Has anyone else experienced difficulty in attachig an RF series lens to their camera, in so far that the lens seems to fit too snugly and resists rotating into the locked position. I have an R10 that came with the "kit" lens whichi uses a plastic mount. Today I bought a 35mm/macro lens that has the metal flange. I tried several different lenses on the camera and they all seemed to require too much torque to get them turned to the locked position. The salesperson said that's the way Canon is making them. I did see someone else referencing an EF lens with the same issue. I'm mostly just curious if many other Canon users have had a similar issue.
FWIW, I don't have the R10, but do have the R5, 6, and 6 mark II and 5 RF lenses, all but 1 are L, also an RF 1.4X extender and 2 EF-RF adapters. All are snug but easily rotate and lock into place just like any of my EF lenses on our DSLR's.
IMO, you shouldn't have to apply significant force or pressure to attach the lens, so you may want to have the R10 professionally inspected since it happens with all of your lenses.
The R10 and other Canon camera bodies in the store had the same issue with the lens. Maybe it's a different grade of mount on the base models like the R10? Anyway, thanks for your reply. The lens does come on and off, and works fine, so I'm going to attribute it to manufacturing tolerances.
There may be some friction when mounting a Canon RF lens onto a Canon R-series camera, but the lens should still rotate until it locks into place. In case you're having trouble mounting the lens to the camera body then we recommend on sending the camera to our facility for an evaluation and / or service.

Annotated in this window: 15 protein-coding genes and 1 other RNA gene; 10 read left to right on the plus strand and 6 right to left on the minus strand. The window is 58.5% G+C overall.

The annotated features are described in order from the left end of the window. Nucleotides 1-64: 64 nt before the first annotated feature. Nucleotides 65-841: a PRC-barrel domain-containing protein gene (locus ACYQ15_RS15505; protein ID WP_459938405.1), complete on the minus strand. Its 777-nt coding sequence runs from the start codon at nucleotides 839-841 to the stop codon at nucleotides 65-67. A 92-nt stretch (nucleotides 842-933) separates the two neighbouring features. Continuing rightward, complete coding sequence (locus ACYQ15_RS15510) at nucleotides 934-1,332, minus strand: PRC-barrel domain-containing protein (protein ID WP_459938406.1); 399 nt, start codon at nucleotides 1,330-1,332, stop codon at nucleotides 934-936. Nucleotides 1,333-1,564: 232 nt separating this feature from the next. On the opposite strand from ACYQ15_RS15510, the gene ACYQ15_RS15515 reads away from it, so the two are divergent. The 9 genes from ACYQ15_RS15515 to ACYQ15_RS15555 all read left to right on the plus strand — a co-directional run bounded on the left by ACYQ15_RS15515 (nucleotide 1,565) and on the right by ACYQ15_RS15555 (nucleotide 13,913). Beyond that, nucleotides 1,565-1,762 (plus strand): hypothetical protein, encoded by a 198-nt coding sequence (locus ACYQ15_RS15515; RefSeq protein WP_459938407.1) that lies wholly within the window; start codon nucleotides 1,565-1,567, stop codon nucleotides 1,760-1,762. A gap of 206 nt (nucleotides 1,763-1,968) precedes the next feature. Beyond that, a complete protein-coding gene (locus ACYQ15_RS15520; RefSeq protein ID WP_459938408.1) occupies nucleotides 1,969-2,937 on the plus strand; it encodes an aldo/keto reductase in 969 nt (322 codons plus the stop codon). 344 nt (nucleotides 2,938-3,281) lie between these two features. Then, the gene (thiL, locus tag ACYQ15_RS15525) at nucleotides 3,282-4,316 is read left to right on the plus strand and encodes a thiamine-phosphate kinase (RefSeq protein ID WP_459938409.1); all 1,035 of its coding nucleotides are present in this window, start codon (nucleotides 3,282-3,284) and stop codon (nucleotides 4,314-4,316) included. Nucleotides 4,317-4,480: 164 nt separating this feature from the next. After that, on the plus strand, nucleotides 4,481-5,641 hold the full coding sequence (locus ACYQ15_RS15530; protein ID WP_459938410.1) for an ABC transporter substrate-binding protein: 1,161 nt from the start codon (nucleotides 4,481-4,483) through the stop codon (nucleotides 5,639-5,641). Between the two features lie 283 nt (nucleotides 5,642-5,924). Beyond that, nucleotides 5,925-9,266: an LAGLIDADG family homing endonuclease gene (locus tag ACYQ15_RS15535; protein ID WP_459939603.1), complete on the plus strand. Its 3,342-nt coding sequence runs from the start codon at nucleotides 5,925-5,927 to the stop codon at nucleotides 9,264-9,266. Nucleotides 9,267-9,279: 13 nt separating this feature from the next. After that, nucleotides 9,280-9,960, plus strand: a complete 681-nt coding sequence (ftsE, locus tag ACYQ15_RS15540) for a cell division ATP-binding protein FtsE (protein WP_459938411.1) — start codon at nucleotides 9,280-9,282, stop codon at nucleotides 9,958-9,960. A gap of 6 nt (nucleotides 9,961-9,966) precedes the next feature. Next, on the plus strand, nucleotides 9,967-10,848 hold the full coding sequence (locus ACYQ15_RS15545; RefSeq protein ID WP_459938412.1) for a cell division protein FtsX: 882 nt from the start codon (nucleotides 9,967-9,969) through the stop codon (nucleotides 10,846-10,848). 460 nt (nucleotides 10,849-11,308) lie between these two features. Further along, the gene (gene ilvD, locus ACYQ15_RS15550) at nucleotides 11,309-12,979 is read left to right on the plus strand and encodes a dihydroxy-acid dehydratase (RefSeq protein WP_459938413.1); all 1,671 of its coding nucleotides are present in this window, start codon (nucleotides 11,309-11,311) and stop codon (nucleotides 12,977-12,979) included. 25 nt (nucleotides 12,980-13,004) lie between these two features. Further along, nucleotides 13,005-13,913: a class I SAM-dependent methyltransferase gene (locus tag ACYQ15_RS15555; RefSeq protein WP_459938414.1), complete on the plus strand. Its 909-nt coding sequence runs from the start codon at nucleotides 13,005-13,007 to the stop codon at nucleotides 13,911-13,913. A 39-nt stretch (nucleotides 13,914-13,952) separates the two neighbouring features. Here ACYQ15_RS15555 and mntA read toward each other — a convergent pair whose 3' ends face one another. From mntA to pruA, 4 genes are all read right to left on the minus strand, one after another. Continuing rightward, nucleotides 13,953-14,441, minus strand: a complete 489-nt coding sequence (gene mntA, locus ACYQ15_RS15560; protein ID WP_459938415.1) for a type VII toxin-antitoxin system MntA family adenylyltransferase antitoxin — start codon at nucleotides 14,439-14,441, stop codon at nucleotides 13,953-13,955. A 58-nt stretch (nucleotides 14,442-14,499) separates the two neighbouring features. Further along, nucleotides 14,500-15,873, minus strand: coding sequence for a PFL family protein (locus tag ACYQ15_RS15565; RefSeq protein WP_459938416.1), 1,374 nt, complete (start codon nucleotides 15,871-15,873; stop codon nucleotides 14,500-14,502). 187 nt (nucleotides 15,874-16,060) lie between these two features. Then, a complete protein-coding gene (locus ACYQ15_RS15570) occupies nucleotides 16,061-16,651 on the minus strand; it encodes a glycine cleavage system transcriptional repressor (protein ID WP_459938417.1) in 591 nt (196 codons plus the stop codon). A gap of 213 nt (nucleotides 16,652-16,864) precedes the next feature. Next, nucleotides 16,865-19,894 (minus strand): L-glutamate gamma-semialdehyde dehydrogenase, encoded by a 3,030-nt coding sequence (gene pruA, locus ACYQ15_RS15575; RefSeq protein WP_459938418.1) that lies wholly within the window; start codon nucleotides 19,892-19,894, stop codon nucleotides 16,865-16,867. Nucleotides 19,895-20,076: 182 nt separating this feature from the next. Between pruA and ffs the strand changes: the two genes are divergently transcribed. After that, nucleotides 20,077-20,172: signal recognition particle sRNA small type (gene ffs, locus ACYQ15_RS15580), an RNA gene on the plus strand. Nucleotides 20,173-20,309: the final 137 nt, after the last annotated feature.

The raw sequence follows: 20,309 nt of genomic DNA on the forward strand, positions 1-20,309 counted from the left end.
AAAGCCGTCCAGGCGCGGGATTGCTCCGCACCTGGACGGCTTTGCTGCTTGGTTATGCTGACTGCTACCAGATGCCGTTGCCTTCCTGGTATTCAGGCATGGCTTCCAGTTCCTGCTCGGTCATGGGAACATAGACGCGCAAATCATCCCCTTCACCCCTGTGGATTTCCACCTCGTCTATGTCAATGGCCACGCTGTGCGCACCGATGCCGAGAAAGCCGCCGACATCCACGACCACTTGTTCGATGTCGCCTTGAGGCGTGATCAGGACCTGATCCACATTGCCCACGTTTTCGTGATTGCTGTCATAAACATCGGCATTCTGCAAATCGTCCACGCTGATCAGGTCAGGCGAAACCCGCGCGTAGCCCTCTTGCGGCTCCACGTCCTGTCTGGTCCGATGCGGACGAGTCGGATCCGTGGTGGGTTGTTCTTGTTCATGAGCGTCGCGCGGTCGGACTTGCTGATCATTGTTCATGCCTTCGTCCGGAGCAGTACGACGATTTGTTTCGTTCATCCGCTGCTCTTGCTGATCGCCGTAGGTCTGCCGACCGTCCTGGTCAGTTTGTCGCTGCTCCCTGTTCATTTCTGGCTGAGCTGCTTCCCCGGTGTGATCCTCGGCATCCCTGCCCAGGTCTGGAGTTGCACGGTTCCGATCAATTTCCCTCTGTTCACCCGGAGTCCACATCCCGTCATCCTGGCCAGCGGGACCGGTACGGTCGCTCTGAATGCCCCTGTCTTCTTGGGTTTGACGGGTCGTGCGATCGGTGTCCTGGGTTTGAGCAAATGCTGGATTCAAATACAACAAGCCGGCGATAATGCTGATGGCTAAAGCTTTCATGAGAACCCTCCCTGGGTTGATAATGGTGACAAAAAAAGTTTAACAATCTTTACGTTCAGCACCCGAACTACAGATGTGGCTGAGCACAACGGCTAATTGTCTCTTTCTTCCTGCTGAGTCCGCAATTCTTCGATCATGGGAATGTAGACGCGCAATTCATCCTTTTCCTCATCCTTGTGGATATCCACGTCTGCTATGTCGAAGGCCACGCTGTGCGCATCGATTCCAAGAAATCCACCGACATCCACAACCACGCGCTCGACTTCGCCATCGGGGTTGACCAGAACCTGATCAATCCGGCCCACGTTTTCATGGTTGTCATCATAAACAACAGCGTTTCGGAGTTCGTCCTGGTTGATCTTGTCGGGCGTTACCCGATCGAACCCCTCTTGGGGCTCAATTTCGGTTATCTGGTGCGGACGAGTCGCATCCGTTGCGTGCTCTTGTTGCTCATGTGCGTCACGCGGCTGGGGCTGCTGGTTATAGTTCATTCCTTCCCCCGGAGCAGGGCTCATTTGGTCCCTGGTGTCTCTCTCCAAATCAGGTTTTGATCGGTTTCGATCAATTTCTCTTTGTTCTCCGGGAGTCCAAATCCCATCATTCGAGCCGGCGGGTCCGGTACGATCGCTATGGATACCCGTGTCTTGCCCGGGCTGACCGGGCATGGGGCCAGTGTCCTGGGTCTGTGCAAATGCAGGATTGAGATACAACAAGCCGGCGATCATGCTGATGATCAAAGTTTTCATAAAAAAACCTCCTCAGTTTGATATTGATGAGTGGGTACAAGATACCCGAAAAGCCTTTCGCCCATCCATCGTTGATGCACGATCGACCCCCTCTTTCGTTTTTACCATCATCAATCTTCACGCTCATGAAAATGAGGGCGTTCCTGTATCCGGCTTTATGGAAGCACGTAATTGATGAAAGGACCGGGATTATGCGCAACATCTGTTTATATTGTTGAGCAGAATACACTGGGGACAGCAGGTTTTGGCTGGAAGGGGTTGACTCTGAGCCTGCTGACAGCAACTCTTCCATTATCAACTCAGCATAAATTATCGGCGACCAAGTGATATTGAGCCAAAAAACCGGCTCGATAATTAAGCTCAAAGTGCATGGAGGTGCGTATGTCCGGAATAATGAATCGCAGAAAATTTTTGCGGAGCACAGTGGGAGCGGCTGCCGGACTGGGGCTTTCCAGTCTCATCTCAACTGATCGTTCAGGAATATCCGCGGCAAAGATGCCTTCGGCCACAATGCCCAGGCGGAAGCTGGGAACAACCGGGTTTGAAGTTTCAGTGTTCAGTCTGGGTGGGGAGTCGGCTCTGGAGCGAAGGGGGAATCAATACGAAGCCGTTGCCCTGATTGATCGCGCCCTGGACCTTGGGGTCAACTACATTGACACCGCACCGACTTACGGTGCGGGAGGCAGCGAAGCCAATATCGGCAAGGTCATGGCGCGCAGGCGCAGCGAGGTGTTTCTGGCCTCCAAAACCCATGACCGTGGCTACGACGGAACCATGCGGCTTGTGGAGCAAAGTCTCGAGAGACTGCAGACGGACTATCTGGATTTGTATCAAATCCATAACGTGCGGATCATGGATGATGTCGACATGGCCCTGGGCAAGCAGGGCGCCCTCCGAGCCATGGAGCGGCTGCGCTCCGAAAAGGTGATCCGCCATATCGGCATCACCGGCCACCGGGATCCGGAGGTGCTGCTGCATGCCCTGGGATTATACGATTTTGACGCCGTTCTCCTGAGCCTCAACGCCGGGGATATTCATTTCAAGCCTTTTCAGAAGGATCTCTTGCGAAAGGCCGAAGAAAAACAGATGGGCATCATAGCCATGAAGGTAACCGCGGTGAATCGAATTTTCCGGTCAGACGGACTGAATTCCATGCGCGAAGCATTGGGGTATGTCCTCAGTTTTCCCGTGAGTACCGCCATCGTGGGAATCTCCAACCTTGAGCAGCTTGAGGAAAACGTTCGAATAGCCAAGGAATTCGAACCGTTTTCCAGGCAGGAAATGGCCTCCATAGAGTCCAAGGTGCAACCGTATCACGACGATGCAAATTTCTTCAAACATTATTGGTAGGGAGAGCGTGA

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Thanks for your reply. I don't think there's anything wrong with the camera body and the 35mm lens does latch onto it. The thign I noticed that when rotating the lens into place, the motion was uneven and "tight". I have had a Canon AE1 Program and recall how smooth and "silky" the feel was when rotating the lenses.
I had originally bought a RF 50mm and exchanged it for the 35mm lens. The 50mm lens did not want to turn readily beyond where it caught the first locking tab, so the salesperson tried it on the store's camera. It took as much twisting force as compared to removing a tight lid on a jar. He did have another lens which was better, but still very tight. The kit lens that came with the R10 is not a problem, likely because it's made of plastic instead of having the metal mount. What I wonder is why Canon designed a mount that twists on with minimal force. Otherwise I'm happy with the len's performance.
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